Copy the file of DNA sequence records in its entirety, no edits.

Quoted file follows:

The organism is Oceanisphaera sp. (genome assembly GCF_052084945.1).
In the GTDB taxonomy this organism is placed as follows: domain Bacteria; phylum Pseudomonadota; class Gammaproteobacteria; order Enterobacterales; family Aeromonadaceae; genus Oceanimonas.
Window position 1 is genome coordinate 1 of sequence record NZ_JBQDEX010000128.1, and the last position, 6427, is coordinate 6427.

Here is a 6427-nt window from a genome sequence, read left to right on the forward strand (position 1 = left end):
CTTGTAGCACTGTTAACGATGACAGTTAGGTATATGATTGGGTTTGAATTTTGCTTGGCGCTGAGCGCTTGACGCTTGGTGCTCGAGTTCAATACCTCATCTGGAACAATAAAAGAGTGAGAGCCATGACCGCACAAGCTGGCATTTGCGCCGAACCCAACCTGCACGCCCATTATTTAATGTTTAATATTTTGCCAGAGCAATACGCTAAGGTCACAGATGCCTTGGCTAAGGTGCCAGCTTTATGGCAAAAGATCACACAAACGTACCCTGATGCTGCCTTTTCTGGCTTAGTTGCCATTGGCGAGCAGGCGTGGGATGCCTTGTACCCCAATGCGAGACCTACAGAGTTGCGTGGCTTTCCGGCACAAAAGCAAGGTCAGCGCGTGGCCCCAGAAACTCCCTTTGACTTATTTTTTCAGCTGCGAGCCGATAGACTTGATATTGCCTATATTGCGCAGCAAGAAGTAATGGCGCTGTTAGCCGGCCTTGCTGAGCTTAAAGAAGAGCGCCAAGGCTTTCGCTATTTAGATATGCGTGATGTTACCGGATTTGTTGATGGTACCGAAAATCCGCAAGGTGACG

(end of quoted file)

The organism is Oceanisphaera sp. (genome assembly GCF_052084945.1).
In the GTDB taxonomy this organism is placed as follows: domain Bacteria; phylum Pseudomonadota; class Gammaproteobacteria; order Enterobacterales; family Aeromonadaceae; genus Oceanimonas.
Window position 1 is genome coordinate 1 of sequence record NZ_JBQDEX010000128.1, and the last position, 6427, is coordinate 6427.

Here is a 6427-nt window from a genome sequence, read left to right on the forward strand (position 1 = left end):
CTTGTAGCACTGTTAACGATGACAGTTAGGTATATGATTGGGTTTGAATTTTGCTTGGCGCTGAGCGCTTGACGCTTGGTGCTCGAGTTCAATACCTCATCTGGAACAATAAAAGAGTGAGAGCCATGACCGCACAAGCTGGCATTTGCGCCGAACCCAACCTGCACGCCCATTATTTAATGTTTAATATTTTGCCAGAGCAATACGCTAAGGTCACAGATGCCTTGGCTAAGGTGCCAGCTTTATGGCAAAAGATCACACAAACGTACCCTGATGCTGCCTTTTCTGGCTTAGTTGCCATTGGCGAGCAGGCGTGGGATGCCTTGTACCCCAATGCGAGACCTACAGAGTTGCGTGGCTTTCCGGCACAAAAGCAAGGTCAGCGCGTGGCCCCAGAAACTCCCTTTGACTTATTTTTTCAGCTGCGAGCCGATAGACTTGATATTGCCTATATTGCGCAGCAAGAAGTAATGGCGCTGTTAGCCGGCCTTGCTGAGCTTAAAGAAGAGCGCCAAGGCTTTCGCTATTTAGATATGCGTGATGTTACCGGATTTGTTGATGGTACCGAAAATCCGCAAGGTGACG